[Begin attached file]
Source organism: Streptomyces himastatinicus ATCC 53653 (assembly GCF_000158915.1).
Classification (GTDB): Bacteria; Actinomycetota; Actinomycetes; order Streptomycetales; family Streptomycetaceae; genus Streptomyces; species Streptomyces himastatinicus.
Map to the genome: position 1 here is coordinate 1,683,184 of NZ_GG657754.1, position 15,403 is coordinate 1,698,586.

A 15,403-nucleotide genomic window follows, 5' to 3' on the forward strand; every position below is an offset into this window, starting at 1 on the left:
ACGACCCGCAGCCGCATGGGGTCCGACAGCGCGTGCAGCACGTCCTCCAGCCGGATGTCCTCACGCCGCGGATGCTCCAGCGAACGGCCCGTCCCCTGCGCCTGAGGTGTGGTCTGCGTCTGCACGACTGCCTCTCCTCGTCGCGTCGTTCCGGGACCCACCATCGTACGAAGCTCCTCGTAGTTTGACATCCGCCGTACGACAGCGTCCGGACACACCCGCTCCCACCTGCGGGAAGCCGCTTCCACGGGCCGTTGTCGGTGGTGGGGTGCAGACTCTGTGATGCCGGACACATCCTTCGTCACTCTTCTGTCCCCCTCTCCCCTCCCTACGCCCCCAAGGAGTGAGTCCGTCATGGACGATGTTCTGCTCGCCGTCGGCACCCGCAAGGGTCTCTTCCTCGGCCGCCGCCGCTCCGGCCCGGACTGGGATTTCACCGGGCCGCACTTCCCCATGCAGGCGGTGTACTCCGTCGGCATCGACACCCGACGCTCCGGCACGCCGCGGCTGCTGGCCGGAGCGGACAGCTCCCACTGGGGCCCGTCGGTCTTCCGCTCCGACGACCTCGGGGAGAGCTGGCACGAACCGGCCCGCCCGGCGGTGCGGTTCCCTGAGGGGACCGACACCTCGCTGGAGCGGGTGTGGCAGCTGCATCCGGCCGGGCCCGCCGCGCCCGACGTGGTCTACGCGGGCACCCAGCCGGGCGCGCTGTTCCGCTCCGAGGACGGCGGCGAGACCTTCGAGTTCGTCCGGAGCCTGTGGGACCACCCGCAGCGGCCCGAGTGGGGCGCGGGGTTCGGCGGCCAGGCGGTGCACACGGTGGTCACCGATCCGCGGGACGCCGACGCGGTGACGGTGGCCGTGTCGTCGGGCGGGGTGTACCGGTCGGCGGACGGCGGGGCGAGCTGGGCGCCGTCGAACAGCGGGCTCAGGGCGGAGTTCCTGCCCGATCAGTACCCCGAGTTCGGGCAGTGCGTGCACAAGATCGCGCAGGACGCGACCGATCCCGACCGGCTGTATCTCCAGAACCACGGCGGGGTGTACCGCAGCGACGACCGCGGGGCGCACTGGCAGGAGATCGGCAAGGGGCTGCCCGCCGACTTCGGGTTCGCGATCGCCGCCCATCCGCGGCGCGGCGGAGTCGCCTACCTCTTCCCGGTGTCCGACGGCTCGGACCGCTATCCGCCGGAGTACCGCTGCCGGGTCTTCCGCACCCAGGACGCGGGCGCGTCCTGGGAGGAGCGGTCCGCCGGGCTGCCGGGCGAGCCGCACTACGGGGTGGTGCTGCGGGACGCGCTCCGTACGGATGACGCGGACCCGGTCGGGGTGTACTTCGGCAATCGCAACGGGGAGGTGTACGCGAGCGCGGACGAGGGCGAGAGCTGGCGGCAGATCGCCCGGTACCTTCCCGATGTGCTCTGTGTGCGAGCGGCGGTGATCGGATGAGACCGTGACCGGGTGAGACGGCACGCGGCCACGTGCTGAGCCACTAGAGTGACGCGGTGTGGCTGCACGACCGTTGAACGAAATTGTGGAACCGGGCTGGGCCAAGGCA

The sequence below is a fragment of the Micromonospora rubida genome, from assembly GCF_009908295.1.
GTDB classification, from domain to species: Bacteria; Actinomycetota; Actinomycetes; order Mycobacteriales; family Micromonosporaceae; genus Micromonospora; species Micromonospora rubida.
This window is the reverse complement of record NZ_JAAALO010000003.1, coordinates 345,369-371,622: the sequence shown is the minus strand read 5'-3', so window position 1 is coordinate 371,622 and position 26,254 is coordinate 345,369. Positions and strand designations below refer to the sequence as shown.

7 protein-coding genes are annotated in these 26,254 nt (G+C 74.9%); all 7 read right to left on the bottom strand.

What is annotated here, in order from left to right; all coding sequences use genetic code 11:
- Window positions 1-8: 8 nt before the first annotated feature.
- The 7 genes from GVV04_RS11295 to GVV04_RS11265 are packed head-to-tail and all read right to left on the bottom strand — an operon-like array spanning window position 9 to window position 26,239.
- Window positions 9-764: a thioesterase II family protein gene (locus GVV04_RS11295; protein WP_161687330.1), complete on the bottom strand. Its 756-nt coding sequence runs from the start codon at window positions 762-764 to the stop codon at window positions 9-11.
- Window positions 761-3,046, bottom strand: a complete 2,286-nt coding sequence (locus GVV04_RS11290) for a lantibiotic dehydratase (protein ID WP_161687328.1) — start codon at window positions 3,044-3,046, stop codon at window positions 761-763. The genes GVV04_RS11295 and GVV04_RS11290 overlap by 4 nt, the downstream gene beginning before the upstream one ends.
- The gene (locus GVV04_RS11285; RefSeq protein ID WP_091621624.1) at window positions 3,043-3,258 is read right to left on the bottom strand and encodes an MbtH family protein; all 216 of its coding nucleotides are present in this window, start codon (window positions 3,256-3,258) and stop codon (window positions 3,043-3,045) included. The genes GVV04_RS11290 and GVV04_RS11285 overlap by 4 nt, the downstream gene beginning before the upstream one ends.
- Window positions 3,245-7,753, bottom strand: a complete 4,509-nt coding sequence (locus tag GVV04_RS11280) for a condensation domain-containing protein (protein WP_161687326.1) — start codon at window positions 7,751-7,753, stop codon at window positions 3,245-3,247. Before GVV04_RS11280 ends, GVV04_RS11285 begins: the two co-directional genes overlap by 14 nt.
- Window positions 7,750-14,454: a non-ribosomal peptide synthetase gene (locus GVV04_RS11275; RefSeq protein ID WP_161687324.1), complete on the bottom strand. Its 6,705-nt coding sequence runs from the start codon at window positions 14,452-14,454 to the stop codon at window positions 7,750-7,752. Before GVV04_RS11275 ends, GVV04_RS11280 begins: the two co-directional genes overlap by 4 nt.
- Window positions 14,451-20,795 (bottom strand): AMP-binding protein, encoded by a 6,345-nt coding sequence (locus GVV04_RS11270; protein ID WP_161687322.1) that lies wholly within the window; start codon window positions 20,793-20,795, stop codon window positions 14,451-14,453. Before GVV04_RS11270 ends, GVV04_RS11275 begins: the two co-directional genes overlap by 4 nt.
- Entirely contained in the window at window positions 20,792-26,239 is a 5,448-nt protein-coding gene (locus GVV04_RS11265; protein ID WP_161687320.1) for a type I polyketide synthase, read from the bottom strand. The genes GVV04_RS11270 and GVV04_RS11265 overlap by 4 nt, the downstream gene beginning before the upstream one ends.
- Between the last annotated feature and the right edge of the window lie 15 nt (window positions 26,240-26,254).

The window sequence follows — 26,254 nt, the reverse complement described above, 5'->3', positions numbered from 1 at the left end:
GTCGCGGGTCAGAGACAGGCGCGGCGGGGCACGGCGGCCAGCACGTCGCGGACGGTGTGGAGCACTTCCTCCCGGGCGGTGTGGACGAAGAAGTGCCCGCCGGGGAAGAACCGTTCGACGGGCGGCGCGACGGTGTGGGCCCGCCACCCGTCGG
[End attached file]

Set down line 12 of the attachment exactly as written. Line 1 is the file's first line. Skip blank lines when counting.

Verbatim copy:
- The 7 genes from GVV04_RS11295 to GVV04_RS11265 are packed head-to-tail and all read right to left on the bottom strand — an operon-like array spanning window position 9 to window position 26,239.